Survivor from Dinosaur Days

Spore producing cones (1a)
Spore producing cones (1b)

The Common Horsetail (Equisetum arvense) or Scuab eich ghoirt in Irish is about to begin its journey of growing and propagating itself after lying dormant and underground over the winter.  Just now its white or pale brown fertile stems are appearing above ground bearing egg-shaped cones full of spore capsules (1).  In about a month’s time it will produce green, grooved, hollow stems with toothed sheaths on which whorls of side branches occur with regular spacings between them.  These are non-fertile.  Their sole purpose is to photosynthesise in order to provide food for the plant.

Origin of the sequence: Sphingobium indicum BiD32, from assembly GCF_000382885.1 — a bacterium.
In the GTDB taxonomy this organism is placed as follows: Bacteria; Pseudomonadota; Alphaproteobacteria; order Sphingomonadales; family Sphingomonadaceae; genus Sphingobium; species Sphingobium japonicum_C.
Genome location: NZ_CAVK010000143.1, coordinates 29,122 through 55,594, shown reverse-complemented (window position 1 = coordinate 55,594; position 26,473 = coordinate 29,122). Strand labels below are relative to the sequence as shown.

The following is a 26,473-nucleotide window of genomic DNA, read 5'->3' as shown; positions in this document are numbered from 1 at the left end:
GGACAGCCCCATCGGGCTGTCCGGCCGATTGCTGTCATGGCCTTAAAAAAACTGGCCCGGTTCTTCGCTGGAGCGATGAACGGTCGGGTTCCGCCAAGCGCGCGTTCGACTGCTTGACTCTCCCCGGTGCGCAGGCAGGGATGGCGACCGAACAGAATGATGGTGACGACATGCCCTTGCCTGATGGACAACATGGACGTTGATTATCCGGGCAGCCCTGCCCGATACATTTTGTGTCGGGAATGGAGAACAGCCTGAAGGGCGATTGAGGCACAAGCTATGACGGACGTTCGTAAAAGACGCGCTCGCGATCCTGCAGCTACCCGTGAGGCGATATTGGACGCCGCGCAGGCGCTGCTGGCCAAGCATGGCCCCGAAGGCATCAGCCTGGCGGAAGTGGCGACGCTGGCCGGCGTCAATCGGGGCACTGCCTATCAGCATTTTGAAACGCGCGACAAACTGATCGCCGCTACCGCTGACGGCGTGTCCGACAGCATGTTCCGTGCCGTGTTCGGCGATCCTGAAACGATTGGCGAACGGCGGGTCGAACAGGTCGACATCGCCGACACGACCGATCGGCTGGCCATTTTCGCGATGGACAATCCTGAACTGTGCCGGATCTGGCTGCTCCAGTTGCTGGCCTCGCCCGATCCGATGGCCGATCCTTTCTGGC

Horsetail (2)

This plant, which is common on roadsides, waste ground, the sides of railway tracks and in some gardens is difficult to eradicate because the root system is extensive and deep often up to two metres underground (2).
Some people confuse it with a similar looking plant called Mare’s tail (Hippuris vulgaris) which grows in water.

They belong to a unique family of plants which are amongst the oldest on the planet because they appeared between 300 and 400 million years ago.  They are closely related to ferns which also reproduce using spores (3).  Horsetails were plentiful during the Carboniferous Period which occurred c.280-340 million years ago.  Back then on the eve of the Age of Dinosaurs their giant ancestors grew c.30 metres tall in thick, swampy forests.  Over time these died, and their compressed, decomposed forms turned into coal.
Horsetails have the unusual ability of absorbing silica from the ground, and this accounts for their rough, gritty texture.  (Sand is made from silica). In olden days it was used as a scouring agent and also for polishing wood and metal.